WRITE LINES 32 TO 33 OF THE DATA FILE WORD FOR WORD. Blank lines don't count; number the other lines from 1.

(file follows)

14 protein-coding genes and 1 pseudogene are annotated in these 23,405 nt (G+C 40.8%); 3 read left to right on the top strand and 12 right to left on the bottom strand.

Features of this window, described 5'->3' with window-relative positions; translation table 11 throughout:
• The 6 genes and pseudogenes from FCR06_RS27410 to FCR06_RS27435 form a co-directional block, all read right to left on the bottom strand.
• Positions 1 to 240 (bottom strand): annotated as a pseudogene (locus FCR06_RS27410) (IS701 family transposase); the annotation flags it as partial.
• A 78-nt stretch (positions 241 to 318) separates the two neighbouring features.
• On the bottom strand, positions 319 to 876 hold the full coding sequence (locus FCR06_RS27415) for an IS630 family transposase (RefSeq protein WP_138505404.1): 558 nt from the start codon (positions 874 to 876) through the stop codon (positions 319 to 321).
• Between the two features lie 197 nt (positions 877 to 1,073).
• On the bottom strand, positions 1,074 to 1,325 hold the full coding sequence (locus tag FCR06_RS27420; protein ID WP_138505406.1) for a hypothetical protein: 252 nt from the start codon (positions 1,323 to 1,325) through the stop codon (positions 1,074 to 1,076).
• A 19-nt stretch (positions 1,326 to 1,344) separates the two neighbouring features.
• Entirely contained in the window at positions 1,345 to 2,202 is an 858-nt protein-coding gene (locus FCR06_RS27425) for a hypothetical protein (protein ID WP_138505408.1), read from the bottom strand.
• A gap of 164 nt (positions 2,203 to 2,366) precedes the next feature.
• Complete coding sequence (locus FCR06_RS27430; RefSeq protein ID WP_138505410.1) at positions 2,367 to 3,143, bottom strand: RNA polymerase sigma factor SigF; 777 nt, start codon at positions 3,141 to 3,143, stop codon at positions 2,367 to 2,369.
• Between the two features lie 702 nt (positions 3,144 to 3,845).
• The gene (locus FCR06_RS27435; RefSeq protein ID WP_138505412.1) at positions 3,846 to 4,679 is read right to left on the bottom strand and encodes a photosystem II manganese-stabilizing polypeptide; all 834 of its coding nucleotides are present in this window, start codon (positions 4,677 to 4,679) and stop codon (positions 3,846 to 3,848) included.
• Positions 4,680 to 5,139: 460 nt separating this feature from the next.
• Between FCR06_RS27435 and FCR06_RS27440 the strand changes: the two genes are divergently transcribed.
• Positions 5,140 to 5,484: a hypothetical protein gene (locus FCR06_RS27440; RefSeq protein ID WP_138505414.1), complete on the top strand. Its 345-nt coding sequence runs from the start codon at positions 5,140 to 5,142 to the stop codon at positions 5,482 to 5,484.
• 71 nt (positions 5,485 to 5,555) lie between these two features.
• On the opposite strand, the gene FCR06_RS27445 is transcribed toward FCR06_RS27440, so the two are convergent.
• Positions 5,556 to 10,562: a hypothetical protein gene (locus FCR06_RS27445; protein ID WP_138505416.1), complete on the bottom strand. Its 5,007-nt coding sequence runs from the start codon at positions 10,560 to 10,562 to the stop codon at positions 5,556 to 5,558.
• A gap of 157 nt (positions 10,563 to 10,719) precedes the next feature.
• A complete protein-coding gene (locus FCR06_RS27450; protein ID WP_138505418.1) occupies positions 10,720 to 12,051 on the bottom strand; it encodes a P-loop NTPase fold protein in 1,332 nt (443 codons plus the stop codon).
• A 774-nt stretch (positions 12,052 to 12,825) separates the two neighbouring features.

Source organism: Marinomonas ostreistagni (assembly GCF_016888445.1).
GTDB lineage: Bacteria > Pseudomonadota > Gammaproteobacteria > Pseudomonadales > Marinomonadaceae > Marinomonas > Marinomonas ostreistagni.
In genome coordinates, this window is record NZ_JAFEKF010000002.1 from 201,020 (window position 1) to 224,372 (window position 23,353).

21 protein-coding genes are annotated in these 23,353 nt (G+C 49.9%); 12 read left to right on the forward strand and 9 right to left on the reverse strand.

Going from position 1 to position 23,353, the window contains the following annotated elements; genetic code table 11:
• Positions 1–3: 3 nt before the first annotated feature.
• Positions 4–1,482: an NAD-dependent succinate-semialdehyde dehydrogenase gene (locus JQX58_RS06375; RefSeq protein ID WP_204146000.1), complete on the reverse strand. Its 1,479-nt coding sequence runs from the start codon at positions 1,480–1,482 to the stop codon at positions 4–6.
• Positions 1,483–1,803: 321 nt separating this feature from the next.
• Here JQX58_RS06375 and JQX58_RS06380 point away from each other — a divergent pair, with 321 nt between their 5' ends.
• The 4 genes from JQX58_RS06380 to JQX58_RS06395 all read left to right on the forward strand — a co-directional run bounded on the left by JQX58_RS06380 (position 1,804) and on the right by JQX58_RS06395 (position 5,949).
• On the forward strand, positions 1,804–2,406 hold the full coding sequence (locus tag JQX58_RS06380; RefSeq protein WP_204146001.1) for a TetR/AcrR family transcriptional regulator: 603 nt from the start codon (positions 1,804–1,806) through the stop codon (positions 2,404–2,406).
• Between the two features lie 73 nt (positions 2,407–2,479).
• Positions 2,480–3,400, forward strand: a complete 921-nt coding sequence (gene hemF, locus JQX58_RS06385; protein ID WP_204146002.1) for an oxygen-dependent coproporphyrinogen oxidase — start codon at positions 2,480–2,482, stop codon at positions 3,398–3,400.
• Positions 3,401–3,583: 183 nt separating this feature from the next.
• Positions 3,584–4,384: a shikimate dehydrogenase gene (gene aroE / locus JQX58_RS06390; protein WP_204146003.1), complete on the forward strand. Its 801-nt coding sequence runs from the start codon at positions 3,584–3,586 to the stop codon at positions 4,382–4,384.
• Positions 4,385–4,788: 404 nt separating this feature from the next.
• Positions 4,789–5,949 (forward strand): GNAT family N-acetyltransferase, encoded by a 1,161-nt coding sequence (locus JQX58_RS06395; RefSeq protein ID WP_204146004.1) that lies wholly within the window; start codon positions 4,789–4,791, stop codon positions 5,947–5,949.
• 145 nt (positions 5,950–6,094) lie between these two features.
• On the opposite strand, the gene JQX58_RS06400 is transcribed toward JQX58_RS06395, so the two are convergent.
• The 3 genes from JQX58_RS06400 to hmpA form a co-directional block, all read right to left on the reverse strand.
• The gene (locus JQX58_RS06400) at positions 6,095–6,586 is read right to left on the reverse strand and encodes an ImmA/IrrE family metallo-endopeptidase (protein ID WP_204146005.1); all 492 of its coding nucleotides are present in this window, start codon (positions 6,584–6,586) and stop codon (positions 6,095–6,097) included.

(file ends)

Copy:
• Here JQX58_RS06375 and JQX58_RS06380 point away from each other — a divergent pair, with 321 nt between their 5' ends.
• The 4 genes from JQX58_RS06380 to JQX58_RS06395 all read left to right on the forward strand — a co-directional run bounded on the left by JQX58_RS06380 (position 1,804) and on the right by JQX58_RS06395 (position 5,949).